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Tsvetana Paraskova

Tsvetana Paraskova

Tsvetana is a writer for Oilprice.com with over a decade of experience writing for news outlets such as iNVEZZ and SeeNews. 

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China’s Stockpiling Slowdown Could Cripple Oil Demand

Apart from the slowdown in global oil demand resulting from slowing economies and the U.S.-China trade war, another threat to oil demand may be lurking for oil markets over the next few months—China, the world’s top crude oil importer—could slow down strategic and commercial inventories stockpiling.

China—which singled-handedly has been responsible for more than two thirds of global oil demand growth this year—could start to scale back oil purchases for reserves—strategic or commercial—as it could be nearing its storage capacity, Reuters columnist Clyde Russell argues in a column on Monday.

On Friday, an official at China’s National Energy Administration (NEA) said that Beijing had enough oil in storage to cover 80 days of imports, including crude oil at its Strategic Petroleum Reserve (SPR), storage at oil firms, and commercial stocks.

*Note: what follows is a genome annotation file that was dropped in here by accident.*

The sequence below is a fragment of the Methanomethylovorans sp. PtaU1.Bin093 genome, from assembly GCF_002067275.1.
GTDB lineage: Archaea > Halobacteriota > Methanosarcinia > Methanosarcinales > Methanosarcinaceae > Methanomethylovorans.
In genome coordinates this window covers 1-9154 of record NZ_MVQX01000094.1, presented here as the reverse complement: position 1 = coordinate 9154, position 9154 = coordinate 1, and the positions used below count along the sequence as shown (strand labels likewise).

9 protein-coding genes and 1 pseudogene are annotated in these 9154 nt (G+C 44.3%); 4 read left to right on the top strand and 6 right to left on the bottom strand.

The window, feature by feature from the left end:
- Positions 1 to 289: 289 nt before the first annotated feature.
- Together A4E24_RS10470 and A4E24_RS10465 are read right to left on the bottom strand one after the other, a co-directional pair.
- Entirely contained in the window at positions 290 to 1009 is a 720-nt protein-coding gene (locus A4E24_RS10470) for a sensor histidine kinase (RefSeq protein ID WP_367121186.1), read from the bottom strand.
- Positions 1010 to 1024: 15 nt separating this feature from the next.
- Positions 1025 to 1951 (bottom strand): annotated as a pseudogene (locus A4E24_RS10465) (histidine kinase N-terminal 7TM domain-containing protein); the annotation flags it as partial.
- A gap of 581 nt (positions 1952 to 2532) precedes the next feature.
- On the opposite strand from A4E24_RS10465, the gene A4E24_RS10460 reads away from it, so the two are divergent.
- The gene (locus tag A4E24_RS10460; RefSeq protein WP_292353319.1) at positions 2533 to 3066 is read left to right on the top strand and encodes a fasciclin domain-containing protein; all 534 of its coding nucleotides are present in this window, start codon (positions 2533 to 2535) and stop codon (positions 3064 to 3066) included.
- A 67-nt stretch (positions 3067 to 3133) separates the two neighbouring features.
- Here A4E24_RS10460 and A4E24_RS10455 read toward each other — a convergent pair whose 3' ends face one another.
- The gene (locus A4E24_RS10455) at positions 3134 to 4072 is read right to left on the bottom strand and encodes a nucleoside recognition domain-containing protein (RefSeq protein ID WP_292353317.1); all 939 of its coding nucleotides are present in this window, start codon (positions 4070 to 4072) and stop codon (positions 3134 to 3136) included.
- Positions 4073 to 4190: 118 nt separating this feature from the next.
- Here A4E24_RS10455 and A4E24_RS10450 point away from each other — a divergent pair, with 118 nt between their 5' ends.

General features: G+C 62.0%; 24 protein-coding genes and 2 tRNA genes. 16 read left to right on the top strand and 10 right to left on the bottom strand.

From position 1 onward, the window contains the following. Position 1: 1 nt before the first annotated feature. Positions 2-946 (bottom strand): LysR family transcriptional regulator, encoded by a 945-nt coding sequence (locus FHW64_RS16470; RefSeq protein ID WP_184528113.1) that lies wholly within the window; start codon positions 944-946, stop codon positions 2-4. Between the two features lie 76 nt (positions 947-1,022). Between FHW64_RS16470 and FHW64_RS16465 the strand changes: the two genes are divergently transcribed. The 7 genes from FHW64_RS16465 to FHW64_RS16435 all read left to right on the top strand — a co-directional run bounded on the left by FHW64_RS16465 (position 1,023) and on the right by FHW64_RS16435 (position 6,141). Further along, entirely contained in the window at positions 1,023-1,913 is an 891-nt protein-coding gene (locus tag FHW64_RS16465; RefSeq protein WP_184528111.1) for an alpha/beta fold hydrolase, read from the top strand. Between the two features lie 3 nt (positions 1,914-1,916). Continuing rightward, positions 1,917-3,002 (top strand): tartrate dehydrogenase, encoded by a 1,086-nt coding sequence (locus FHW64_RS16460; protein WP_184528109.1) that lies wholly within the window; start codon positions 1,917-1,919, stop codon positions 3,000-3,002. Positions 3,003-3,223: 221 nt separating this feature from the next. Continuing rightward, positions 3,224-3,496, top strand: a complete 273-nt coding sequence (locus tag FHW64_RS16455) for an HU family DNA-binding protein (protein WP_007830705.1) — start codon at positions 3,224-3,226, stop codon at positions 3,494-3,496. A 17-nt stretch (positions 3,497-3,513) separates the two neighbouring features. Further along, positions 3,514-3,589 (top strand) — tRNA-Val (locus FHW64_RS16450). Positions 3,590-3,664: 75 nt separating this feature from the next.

Li Fulong, head of development and planning at NEA, released this information in the wake of the attacks on Saudi oil infrastructure that knocked 5.7 million bpd—or 5 percent of global oil supply—offline, and had oil market participants scramble to assess how oil importers could be affected.

China said on Friday that the attacks wouldn’t have an impact on its oil supply in the rare release of some details about its oil inventories.

The 80 days of oil coverage is close to the 90 days recommended by the International Energy Agency (IEA), of which China is not a member.

Based on Reuters calculations assuming China’s January-August crude oil imports, oil storage for 80 days to cover oil imports would mean that Beijing likely has around 788 million barrels of oil in all kinds of storage.

If one assumes that China would scale back oil stockpiling in the coming months when it reaches 90 days of oil imports cover or comes closer to filling up its storage, oil demand could take another hit, from none other than its single largest growth source, which would drag oil prices down, Reuters’ Russell argues.

By Tsvetana Paraskova for Oilprice.com

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